In 2010, there were 143,000 deaths registered in Australia. Dieing is something we all have in common no matter who we are or where we are from.
Why is it in Australia that we once passed, put our loved ones in a box that is made from toxic glues, and will slow down the time it takes to break down the body in the ground? Coffins are a difficult area to discuss, as the time you begin to look at purchasing a coffin isn’t the most favourable of times, but it is something that needs to be discussed.
So why are trees cut down, and then machined, machined, machined, glued, sold, then put back into the ground? It takes 25 - 30 years for a pine tree to reach the required height to be cut down. Does it matter what kind of timber it is? What difference will it make once it’s buried under ground? And why can’t we bury the departed under a nice tree in a park or forest? For those of you who are looking for something not so wasteful, there are many environmentally friendly coffins available. Wouldn’t it be much nicer if the coffin was made from biodegradable materials - that once placed in the ground, would biodegrade, allowing the body to naturally return into the earth instead of being contained inside a box and left to sit there? Think about the amount of unnecessary waste there is. When bodies are cremated, they are generally within an MDF (Medium Density Fibreboard) casket, which when burnt emits 33kg’s of CO2 into the atmosphere, which is something we can quite easily avoid.
Before changing to MDF in the mid 1990’s, coffins were made from precious timbers, and then burnt away to nothing. Why not use a product that is made from recycled cardboard boxes, sugar cane waste and uses cornstarch to glue it all together. There is a company in Australia called LifeArt that can make a unique coffin for you and print anything on it! You could have a person’s favourite poem, a photo of their family, or even the VB logo if you really wanted. Natalie Verdon the Managing Director of LifeArt Australia states, “With cremation rates around 70 per cent in capital cities, it’s important that people have the option of reducing their own or their loved one’s carbon emissions.” An easy statistic to look at is that MDF coffins produce pollutant levels 213 per cent higher than the LifeArt coffins, which are made up of 97 per cent recycled fibres.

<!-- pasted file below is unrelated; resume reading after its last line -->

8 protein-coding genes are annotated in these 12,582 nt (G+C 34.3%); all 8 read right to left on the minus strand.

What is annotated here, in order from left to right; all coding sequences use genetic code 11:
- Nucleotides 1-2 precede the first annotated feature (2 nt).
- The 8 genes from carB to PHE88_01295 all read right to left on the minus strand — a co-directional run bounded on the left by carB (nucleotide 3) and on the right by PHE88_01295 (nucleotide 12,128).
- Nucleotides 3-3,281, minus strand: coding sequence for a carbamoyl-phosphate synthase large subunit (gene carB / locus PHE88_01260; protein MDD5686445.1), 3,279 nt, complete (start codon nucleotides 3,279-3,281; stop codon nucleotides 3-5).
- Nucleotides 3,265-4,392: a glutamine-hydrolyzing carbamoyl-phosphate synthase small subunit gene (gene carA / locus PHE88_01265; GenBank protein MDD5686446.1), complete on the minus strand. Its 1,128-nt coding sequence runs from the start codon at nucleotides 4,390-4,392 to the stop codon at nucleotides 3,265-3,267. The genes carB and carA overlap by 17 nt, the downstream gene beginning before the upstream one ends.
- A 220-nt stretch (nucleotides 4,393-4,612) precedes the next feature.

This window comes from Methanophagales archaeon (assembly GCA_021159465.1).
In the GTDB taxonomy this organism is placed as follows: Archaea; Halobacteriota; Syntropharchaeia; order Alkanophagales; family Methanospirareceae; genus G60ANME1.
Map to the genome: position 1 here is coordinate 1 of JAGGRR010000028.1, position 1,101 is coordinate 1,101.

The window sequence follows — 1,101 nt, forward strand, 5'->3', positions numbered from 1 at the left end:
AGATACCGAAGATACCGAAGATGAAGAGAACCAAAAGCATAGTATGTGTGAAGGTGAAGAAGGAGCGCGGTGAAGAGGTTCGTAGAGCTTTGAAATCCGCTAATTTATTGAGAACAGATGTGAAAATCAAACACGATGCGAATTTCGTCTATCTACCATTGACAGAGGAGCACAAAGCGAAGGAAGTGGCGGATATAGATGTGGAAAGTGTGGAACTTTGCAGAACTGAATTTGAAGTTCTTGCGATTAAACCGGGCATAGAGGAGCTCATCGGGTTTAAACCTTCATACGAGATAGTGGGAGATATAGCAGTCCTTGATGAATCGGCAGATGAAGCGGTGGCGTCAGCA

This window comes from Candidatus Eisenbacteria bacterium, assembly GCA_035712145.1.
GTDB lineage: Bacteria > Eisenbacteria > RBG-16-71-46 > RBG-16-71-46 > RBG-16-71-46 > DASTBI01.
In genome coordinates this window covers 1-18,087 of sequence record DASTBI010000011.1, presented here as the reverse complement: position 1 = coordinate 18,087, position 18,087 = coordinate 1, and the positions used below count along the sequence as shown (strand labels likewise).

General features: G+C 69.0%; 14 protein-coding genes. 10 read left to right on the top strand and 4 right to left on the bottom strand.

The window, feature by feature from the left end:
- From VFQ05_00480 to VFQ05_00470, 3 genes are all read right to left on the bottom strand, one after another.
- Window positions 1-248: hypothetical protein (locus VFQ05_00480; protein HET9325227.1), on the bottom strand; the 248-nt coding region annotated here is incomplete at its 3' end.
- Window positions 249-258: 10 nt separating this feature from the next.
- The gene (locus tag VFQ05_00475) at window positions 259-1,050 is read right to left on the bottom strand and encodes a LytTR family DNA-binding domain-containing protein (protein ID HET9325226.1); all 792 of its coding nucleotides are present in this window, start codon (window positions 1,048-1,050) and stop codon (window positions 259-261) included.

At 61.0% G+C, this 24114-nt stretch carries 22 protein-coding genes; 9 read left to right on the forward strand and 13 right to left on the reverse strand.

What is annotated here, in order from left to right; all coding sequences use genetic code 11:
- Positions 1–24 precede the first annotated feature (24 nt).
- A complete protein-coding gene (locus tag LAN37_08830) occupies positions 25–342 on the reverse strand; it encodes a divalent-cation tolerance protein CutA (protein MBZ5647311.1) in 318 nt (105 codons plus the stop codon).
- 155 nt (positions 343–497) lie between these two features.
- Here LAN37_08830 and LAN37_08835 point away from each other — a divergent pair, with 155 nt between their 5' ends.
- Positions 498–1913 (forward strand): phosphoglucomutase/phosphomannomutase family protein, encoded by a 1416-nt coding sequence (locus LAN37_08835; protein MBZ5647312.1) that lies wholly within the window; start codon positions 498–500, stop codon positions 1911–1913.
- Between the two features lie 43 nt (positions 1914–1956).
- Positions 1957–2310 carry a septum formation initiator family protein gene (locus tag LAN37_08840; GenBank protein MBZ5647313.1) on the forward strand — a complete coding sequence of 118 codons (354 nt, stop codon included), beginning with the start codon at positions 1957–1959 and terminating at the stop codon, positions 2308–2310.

So let’s say you don’t like the idea of a cardboard coffin. Some people might not want the last memory of someone being inside a carboard box. There is an alternative option; a company in New Zealand called Return To Sender create beautiful coffins that are made from minimal materials, and are of a contemporary style, that include a woollen fleece mattress and a pillow. If you’re not interested in contemporary design, they also produce your typical everyday coffins, crafted from certified sustainably harvested New Zealand timbers.
There are lots of companies within Australia that are being innovative, and manufacturing these alternative coffins. These two companies are not alone in providing environmentally friendly products, and I hope this gives the alternative design more exposure. If you think about it, this concept won’t be ‘alternative’ for much longer. It will be mandatory as we run out of natural resources. Realistically, it’s about the responsible decisions we make now that will allow our next generation to live the way we have. And on that, it’s the very same responsible mindset that has produced these coffins, which can be applied to most products. Make the safe choice!
Huge thanks to Alice Fraser for drawing up these beautiful illustrations.